Group 1 Blockbuster. Woolworths. Sears, Kodak.
Group 2: Uber. Netflix. AirBnB.
Can you figure out what these groups have in common?
The first includes traditional brick and mortar companies which are grappling with intense disruption and transformation of their old business models in a Web-based world.
The second includes the “born in the cloud” upstarts leading the digital transformation that has resulted – just since October — in nine U.S. chains filing for Chapter 11 bankruptcy protection and the layoffs of 90,000 retail workers. And experts say the bloodbath is just beginning.
“The disruption is just unfolding,” according to a recent NPR report from Mark Cohen, a former CEO of Sears Canada who now directs retail studies at Columbia Business School. “I think the number of store closings will continue at an accelerated pace right through this year into next year.”
Retailers have announced plans to close 3,100 stores so far in 2017 — more than all of last year combined. J.C. Penney said it would close an additional 138 stores this year, Sears and its Kmart brand intend to close 150 stores, and Macy’s will shut down 100 stores.
And national chains like Radio Shack and Gander Mountain are not the only ones. Locally we have lost long-established companies like Mallatt’s Pharmacy and Dunham Express which was once in six states with 200 employees. Welcome to the digital transformation.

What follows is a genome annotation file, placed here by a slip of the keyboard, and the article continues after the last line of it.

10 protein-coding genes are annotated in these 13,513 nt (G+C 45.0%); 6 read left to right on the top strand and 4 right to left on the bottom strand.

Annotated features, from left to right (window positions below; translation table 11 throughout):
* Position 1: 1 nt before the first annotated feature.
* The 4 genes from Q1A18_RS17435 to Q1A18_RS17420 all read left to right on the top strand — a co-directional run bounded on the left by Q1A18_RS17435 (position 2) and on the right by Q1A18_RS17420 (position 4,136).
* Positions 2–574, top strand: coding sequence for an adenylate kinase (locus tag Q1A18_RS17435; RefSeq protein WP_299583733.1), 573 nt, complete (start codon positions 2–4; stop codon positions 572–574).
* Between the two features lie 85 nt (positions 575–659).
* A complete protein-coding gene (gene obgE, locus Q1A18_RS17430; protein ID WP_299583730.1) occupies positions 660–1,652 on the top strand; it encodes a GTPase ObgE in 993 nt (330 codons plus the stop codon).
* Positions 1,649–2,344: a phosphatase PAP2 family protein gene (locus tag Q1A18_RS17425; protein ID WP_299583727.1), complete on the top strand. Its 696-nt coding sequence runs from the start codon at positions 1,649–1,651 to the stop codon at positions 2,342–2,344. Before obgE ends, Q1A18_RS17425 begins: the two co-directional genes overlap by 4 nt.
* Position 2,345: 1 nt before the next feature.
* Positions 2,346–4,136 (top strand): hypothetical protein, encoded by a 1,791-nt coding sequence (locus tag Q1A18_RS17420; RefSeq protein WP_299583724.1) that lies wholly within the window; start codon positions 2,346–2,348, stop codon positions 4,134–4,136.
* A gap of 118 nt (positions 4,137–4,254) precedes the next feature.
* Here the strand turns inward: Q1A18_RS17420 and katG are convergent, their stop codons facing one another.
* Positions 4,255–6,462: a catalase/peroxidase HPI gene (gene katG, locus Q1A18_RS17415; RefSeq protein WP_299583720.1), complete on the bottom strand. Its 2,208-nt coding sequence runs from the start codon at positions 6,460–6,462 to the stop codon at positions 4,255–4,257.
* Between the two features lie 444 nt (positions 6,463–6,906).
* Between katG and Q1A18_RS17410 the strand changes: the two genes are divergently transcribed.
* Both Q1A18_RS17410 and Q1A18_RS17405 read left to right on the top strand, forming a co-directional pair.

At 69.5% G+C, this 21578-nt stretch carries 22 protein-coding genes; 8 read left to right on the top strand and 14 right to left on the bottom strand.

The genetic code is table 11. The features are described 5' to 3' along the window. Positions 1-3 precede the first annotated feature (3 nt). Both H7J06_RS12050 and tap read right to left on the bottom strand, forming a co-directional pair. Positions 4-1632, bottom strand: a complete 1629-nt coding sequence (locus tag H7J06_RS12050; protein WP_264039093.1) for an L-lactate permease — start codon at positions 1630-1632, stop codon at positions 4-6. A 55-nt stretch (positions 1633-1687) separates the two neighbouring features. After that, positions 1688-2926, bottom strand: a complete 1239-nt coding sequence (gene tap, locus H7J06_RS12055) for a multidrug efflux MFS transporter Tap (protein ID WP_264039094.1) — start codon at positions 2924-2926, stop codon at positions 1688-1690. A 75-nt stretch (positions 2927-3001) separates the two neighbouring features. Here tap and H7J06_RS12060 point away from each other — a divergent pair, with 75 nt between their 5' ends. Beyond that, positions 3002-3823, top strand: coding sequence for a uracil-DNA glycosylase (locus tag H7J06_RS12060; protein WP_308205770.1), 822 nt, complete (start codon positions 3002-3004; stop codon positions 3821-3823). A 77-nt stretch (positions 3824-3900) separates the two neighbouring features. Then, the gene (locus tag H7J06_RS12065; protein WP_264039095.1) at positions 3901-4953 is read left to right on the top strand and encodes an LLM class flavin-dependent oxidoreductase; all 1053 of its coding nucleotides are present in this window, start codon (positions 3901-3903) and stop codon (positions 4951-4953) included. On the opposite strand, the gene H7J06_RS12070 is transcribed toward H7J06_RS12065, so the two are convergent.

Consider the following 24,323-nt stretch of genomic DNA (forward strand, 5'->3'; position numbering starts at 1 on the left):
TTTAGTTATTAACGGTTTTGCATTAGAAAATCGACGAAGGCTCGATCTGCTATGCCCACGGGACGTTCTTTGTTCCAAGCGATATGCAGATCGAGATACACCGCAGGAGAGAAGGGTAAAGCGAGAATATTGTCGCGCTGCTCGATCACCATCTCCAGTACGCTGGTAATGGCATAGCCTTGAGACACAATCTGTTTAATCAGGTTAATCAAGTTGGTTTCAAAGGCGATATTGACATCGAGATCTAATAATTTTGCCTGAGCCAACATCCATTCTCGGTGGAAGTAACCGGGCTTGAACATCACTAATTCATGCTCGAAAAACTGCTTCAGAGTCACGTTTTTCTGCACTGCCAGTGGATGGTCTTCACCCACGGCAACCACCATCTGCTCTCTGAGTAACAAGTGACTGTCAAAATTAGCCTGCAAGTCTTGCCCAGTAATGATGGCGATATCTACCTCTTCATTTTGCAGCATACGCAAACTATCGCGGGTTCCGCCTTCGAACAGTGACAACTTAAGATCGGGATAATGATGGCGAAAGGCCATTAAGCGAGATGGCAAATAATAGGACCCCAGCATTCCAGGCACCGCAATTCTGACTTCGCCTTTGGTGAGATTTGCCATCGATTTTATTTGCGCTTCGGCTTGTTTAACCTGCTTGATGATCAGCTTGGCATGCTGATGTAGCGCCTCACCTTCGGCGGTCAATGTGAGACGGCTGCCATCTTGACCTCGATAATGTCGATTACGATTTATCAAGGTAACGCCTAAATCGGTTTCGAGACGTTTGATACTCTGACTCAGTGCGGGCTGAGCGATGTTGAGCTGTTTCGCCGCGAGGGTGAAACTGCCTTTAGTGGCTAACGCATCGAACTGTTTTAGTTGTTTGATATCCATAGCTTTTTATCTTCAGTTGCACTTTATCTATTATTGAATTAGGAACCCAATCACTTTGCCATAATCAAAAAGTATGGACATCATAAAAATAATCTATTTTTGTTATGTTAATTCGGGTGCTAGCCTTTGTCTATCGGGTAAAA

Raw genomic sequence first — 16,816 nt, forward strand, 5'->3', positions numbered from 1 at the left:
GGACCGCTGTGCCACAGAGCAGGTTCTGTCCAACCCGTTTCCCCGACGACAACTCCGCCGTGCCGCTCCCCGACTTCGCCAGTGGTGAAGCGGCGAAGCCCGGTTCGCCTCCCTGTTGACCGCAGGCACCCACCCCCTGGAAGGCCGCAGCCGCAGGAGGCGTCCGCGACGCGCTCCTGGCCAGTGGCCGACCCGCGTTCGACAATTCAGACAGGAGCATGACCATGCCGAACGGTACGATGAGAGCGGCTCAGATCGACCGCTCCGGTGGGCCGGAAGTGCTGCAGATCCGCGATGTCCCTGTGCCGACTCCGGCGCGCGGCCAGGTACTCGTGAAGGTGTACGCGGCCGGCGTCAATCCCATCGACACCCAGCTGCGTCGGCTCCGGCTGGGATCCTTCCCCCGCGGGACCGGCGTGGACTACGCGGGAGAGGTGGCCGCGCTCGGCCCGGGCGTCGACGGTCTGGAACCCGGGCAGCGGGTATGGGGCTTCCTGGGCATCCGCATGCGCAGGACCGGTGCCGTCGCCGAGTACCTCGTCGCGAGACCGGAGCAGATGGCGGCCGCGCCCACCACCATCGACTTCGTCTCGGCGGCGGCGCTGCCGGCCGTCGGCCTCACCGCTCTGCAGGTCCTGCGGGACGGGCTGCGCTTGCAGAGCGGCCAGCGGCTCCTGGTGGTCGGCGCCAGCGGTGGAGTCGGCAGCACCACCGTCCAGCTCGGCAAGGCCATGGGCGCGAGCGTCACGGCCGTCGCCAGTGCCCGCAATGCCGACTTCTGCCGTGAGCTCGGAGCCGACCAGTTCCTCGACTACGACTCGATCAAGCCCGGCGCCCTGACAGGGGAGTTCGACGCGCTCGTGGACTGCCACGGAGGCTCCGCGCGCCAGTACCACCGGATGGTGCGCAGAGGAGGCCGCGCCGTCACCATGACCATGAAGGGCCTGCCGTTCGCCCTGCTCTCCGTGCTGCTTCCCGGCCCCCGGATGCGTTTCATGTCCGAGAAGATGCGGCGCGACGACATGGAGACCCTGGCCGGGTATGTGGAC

Many believe the elusive “customer experience” is driving the change, aided by technology. Customers want products, but they want to build memories. They want to follow their new car being made piece by piece or to track their purchase as it makes its way across the country and to their front door.
That means harder work for brick and mortar stores to make digital connections to their customers. Likewise, some online retailers, like Bonobos, are opening showrooms, places where consumers can test their products and then order online. And, of course, those types of showrooms require a lot less space than a conventional store.
But the fight is not over. Conventional stores are competing with online and social media by trying to be a gathering place of choice. Malls, for example, are trying to add more restaurants and movie theaters to create places where people want to come to interact. Other stores have turned empty space into coffee shops, shared business space and even apartments.
“It’s not clear what we’re going to look like on the other side when this is all over,” Cohen said. “If it in fact is ever all over.”
About the Digital Transformation Series:
Over the next few months Applied Tech President and CEO Kurt Sippel will be exploring “Digital Transformation” in a series of articles with the hope to inform, educate, and discuss its many different facets. Digital transformation is the profound and accelerating transformation of business activities, processes, competencies and models to fully leverage the changes and opportunities of digital technologies and their impact across society in a strategic and prioritized way, with present and future shifts in mind. Kurt will explain how this effects your business, how to best prepare and how to leverage the technology to get the upper hand on your competition.
If you would like to be notified of the upcoming articles sign up below!
About Kurt Sippel:
CEO Kurt Sippel began his technology career at age 18 when he began providing consultation services to various small businesses in Fond du Lac County. This was followed by eight years at the University of Wisconsin-Madison where he managed and taught research technology while pursuing a Master’s degree in urban and regional planning.
In 1999 Kurt left the university to start his own firm, Applied Tech Solutions Inc. to focus on the technology needs of small and medium sized businesses. Applied Tech is now the leading IT managed service provider in Dane County and has offices in Madison, Waukesha and Stevens Point.